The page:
In emergency situations and times of shortage such as existed in the DP camps, the selection criteria for knowledge resources were particularly acute. The use of media from a non-Jewish environment understood as hostile made clear what kind of knowledge was deemed acceptable under the circumstances. It seems that mainly technical and natural science media from the “hostile” environment were used in the Jewish DP camps. It is unlikely that German history books would have been used to a larger extend, as it was particularly important to maintain a Zionist narrative, even though doing so necessitated the importation of media from a distant location with corresponding logistical and financial challenges. Such efforts demonstrated the lengths taken to obtain the “right” knowledge resources. The interaction of structural, financial, logistical, political, and ideological factors with the children’s will to know explains the particularities of the circulation of knowledge and the organization of education in the transit camps for Jewish survivors of the Shoah.

Only by analyzing these factors is it possible to comprehend how knowledge transfer took place in DP camps and how the dominant migration movements from these camps influenced the constitution and circulation of knowledge in Israel. One fascinating aspect of this process was that cultural traditions emerged in Jewish DP camps that had only really been seen in East-Central and Eastern Europe before the Shoah. The combination of these traditions with mass preparations to leave Europe created a unique cultural and historical phenomenon. At the same time, this example from Jewish DP camps, despite its peculiarities, reveals the outline of an analytical combination of knowledge and migration that could be transferred to other examples.

Matthias Springborn recently completed a dissertation entitled “Jüdische Kinder- und Jugendbildung in Deutschland nach 1945” (University of Potsdam, 2020). This study of the history of Jewish youth education in Germany after 1945 will be published by Be.Bra Wissenschaft Verlag. Currently, he is a research assistant for the German-Israeli Textbook Commission, coordinated on the German side by the Georg Eckert Institute for International Textbook Research. His Twitter handle is @MSpringborn.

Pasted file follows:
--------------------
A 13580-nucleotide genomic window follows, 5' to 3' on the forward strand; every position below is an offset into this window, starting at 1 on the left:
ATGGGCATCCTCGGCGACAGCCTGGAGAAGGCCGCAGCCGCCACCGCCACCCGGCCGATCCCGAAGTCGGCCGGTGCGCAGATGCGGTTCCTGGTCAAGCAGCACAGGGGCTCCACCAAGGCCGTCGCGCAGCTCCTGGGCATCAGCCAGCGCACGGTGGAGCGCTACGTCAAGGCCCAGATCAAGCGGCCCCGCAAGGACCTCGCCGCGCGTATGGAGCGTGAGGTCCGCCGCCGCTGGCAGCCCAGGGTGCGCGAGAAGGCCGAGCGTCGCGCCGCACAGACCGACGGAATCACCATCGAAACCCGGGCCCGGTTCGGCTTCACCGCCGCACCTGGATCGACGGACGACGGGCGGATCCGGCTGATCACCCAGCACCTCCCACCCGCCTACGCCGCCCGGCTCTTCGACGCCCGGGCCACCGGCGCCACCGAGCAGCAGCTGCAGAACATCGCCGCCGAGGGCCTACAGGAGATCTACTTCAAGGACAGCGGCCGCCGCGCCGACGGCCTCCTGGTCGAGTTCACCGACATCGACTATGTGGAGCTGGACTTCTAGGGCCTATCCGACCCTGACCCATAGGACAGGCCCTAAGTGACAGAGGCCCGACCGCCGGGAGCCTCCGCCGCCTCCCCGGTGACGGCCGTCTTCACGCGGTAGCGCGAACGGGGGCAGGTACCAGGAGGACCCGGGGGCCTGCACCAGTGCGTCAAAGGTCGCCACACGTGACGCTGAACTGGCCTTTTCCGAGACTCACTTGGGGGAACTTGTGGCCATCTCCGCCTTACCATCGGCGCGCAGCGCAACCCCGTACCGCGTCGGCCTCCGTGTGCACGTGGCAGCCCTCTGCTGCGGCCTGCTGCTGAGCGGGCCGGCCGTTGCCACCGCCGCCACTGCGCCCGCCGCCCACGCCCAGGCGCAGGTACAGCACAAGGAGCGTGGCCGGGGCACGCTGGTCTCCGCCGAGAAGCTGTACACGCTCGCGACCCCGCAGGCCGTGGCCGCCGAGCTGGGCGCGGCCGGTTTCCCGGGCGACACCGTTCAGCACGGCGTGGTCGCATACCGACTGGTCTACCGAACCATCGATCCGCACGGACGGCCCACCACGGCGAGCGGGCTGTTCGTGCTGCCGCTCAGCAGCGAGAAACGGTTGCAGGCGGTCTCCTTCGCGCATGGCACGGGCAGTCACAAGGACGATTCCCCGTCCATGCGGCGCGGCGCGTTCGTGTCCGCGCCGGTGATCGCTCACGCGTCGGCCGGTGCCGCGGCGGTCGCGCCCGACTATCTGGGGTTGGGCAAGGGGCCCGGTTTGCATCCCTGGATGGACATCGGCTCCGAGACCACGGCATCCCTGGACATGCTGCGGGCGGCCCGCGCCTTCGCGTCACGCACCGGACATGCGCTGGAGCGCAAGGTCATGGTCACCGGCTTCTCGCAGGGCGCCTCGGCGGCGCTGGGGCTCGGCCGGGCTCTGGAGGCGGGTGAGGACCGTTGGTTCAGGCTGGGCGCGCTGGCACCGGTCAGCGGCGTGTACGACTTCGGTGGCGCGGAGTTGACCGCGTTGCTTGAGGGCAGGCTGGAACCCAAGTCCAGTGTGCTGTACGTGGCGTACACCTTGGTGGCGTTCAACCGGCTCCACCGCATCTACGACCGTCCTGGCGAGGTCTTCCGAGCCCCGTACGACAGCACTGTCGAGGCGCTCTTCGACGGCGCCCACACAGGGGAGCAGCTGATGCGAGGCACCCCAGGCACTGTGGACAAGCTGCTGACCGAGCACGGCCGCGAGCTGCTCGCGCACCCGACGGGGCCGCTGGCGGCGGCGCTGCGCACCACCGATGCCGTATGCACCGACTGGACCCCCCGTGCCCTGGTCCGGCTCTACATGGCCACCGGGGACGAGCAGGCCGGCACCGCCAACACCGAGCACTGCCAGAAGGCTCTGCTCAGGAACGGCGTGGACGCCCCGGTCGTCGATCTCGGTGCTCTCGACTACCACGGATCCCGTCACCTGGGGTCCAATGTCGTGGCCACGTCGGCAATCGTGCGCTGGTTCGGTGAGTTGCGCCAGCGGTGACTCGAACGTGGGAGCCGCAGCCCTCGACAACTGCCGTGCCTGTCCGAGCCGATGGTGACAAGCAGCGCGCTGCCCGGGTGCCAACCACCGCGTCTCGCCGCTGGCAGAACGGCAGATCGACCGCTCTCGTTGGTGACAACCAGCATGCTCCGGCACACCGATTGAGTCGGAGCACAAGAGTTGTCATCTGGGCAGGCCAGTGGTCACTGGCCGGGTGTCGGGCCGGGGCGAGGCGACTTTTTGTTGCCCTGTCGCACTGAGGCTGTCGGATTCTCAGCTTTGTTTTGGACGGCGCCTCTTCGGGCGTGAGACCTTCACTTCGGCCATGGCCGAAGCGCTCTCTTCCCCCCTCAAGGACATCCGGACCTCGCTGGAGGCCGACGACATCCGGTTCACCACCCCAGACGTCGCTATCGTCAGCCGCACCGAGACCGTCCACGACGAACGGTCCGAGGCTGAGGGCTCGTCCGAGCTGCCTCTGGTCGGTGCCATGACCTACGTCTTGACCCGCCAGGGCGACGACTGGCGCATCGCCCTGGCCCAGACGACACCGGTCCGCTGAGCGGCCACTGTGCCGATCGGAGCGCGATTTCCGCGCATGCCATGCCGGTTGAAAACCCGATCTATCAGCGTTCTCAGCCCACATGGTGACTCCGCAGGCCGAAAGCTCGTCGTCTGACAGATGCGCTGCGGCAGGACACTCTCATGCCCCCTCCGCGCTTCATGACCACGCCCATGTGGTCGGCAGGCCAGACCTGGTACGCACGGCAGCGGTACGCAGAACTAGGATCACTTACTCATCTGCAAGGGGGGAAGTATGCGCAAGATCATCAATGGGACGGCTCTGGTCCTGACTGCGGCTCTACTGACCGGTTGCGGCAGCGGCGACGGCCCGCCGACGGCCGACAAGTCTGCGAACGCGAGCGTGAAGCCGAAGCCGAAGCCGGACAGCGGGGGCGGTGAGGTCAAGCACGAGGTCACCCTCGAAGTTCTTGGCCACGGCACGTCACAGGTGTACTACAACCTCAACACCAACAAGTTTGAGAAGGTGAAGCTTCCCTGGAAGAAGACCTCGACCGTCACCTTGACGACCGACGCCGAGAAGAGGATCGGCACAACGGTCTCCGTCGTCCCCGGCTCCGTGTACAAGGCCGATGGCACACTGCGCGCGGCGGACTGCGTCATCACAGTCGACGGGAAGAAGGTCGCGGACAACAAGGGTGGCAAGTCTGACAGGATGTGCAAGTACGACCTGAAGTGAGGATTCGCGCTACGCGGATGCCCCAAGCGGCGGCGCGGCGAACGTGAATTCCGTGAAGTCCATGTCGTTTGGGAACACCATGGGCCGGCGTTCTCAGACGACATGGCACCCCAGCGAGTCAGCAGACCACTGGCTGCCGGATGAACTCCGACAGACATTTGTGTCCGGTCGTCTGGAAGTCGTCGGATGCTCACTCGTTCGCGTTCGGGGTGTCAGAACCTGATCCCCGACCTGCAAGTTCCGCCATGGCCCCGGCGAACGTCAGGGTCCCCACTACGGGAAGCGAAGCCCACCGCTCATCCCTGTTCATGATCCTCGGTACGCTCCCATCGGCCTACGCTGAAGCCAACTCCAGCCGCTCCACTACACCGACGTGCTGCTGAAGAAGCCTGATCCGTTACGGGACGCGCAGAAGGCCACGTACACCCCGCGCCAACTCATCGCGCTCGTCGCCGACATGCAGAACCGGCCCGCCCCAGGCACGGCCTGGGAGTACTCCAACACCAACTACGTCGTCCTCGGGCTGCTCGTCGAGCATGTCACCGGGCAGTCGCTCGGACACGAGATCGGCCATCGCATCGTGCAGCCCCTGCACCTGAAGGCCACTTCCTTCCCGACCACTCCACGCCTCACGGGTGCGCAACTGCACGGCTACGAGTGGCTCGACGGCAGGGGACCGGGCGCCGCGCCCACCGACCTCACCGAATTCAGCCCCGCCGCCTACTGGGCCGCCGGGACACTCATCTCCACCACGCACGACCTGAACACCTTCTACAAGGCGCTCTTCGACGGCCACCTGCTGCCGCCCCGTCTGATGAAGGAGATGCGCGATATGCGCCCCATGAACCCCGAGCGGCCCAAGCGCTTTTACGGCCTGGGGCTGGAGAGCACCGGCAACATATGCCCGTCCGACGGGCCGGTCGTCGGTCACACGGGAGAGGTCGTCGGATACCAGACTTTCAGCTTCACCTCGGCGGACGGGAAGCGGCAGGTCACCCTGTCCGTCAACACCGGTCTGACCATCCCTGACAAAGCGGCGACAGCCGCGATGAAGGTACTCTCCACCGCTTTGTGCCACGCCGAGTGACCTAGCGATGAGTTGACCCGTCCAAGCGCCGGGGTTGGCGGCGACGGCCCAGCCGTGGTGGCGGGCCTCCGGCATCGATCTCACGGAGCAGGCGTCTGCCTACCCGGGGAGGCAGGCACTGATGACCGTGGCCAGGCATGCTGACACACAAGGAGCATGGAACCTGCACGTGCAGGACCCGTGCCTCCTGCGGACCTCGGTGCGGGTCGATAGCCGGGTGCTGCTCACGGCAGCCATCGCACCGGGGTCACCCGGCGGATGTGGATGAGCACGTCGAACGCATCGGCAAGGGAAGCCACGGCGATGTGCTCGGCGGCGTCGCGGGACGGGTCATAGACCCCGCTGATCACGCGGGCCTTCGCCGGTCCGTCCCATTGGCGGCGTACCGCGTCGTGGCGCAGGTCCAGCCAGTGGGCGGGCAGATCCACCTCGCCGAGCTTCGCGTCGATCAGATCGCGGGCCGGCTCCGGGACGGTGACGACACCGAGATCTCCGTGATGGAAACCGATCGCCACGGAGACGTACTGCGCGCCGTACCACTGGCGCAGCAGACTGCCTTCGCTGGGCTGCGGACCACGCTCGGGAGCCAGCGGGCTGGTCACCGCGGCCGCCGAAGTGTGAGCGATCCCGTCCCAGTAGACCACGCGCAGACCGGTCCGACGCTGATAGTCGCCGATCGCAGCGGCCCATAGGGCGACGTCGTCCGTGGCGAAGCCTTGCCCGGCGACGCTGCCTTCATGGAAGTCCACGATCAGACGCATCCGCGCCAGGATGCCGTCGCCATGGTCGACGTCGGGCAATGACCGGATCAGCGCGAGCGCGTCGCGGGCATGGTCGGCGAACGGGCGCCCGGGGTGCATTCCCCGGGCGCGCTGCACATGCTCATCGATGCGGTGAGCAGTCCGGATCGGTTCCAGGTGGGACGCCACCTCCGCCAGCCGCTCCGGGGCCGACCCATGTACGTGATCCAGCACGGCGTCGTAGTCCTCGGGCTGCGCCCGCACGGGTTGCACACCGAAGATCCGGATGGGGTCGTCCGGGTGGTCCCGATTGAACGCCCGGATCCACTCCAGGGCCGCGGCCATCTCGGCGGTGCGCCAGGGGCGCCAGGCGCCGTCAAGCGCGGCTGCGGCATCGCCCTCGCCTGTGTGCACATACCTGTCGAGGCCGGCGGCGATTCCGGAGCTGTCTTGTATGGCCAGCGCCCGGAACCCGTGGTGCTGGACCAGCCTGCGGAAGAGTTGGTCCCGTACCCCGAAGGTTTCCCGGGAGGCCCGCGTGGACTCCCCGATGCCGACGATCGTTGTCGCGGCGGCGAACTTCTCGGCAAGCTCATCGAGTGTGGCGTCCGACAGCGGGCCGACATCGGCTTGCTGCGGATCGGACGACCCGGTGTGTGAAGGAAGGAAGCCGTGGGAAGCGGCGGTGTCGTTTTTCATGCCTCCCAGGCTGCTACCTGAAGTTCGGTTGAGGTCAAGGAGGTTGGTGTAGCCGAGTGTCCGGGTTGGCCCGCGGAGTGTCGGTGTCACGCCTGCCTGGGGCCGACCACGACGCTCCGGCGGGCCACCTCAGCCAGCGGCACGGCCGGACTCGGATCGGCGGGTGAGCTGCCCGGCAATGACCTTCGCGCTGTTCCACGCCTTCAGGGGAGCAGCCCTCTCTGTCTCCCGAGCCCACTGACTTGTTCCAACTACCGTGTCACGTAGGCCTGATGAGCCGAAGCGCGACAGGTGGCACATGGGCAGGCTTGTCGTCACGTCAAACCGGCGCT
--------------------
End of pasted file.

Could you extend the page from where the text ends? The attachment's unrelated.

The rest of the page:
1. Juliane Wetzel, “Jüdische Displaced Persons im Nachkriegsdeutschland 1945–1957,” Publizistik in jüdischen Displaced-Persons-Camps im Nachkriegsdeutschland. Charakteristika, Medientypen und bibliothekarische Überlieferung, ed. Anne-Katrin Henkel and Thomas Rahe (Frankfurt am Main: Vittorio Klostermann-Verlag, 2014), 22. ↩︎
  2. Werner Bergmann, “Antisemitismus (nach 1945),” Historisches Lexikon Bayerns, ed. Matthias Bader et al. (13 May 2019), https://www.historisches-lexikon-bayerns.de/Lexikon/Antisemitismus_(nach_1945), accessed 18 May 2020. ↩︎
  3. Atina Grossmann and Tamar Lewinsky, “Erster Teil: 1945-1949. Zwischenstation,” Geschichte der Juden in Deutschland von 1945 bis zur Gegenwart. Politik, Kultur und Gesellschaft, ed. Michael Brenner (Munich: C. H. Beck, 2012), 109. ↩︎
  4. Ben-Gurion’s visit: ibid. Military recruitment: Jim G. Tobias, “Sie sind Bürger Israels”: Die geheime Rekrutierung jüdischer Soldaten außerhalb von Palästina-Israel (Nuremberg: Antogo-Verlag, 2007); Jim G. Tobias, Zeilsheim: Eine jüdische Stadt in Frankfurt, (Nuremberg: Antogo-Verlag, 2011), 96–102. ↩︎
  5. Grossmann and Lewinsky, “Zwischenstation” (note 3), 109. ↩︎
  6. Ibid. ↩︎
  7. Tobias, Zeilsheim, 37; Jim G. Tobias, “‘Wegen Lehrbüchern haben wir uns schon einige Male nach Amerika, Erez Israel und England gewendet…’. Über den Mangel an hebräisch- und jiddischsprachigem Unterrichtsmaterial in den jüdischen Displaced-Persons-Camps der US-Besatzungszone,” Publizistik in jüdischen Displaced-Persons-Camps im Nachkriegsdeutschland. Charakteristika, Medientypen und bibliothekarische Überlieferung, ed. Anne-Katrin Henkel and Thomas Rahe (Frankfurt am Main: Vittorio Klostermann-Verlag, 2014), 122–24. ↩︎
  8. YIVO, Leo W. Schwarz papers (RG 294.1), no. 407, “The Founding of the Board for Education and Culture,” ca. July–November 1948, 1. ↩︎
  9. Jacqueline Giere, Wir sind unterwegs, aber nicht in der Wüste: Erziehung und Kultur in den jüdischen Displaced Persons-Lagern der amerikanischen Zone im Nachkriegsdeutschland 1945-1949 (dissertation, University of Frankfurt/Main, 1993), 353. ↩︎
  10. YIVO, DP Camps in Germany (RG 294.2), no. 1003, “berikht fun der arbeit fun der bet-bialik-shul far 1946/47,” Stuttgart, ca. 1947/48, 1. ↩︎
  11. Michel Foucault, Lectures on the Will to Know, ed. A. Davidson (London: Palgrave Macmillan, 2013). ↩︎
  12. Tobias, “Wegen Lehrbüchern . . . ,” 119. ↩︎
  13. YIVO, DP Camps in Germany (RG 294.2), series V “Camps & Centers, F–Z”, subseries 28. ↩︎
  14. Ibid., no. 1003, “Morrison-School . . . ,” ca. 1947, 1–2. ↩︎
  15. Ibid., “reshima fun di shul-bicher . . . in der shtutgarter bet-bialik-shul in dem jar 1946/47,” Stuttgart, ca. 1947/48, 2. ↩︎

Suggested citation: Matthias Springborn, "Some Challenges for Knowledge Transfer in Jewish Displaced Persons Camps after World War II," Migrant Knowledge, April 15, 2021, https://migrantknowledge.org/2021/04/15/knowledge-transfer-jewish-dp-camps/.